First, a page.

There are no "whys" in Phoenix—"why, after so much effort and intimacy, would Johnny not recognize his wife?"—only "ifs": what if a husband was a collaborator; what if those who returned couldn't be recognized for their experiences, for their identities; what if their war experiences could be erased; what if you were made to tell your war story to one who secretly knew it, knew your lies; what if atrocities rose up as fictions, what if, what if, what if.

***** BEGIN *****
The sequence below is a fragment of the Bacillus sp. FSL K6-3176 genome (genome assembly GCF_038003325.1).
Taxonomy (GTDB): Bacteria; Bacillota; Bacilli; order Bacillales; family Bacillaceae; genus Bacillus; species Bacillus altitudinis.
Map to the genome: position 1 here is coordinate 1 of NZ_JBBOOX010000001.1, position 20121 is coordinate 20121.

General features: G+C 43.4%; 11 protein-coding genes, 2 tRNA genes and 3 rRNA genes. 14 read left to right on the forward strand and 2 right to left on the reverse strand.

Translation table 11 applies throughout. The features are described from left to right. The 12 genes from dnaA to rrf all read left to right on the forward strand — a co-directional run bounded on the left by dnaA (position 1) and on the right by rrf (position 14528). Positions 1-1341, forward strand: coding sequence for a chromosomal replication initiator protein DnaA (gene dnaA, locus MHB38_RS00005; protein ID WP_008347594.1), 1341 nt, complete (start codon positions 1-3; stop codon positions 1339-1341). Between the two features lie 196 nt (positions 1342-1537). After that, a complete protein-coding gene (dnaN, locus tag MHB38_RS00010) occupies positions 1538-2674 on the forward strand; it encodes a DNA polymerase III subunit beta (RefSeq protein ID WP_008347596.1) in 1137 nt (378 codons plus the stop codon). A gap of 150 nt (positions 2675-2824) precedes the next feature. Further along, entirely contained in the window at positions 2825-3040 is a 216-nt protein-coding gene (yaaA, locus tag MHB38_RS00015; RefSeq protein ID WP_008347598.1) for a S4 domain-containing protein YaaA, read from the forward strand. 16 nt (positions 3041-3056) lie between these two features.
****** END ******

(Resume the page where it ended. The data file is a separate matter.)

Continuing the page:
The lean, efficient engine of the film runs on petrol made of film history. Petzold, who collaborated with the late Harun Farocki on the screenplay, with supreme, clean simplicity reveals the history behind cinema's images and its genres, so that the amnesia films, the noir films, the new-identity films suddenly grow ashen in the light of Phoenix. Behind Suspicion, Eyes without a Face, Vertigo and countless others haunt real people and real histories of betrayal, violence, survival, resuscitation, and revenge. Phoenix, told in Petzold's direct style which presents his dramas and the abstract ideas which drive them as unavoidable, nearly inevitable images and results, reveals powerfully and with considerable tenderness how cinema works, the power its images contain, and the human histories which are transmuted into the suggestive mysteries and movements of popular moviemaking.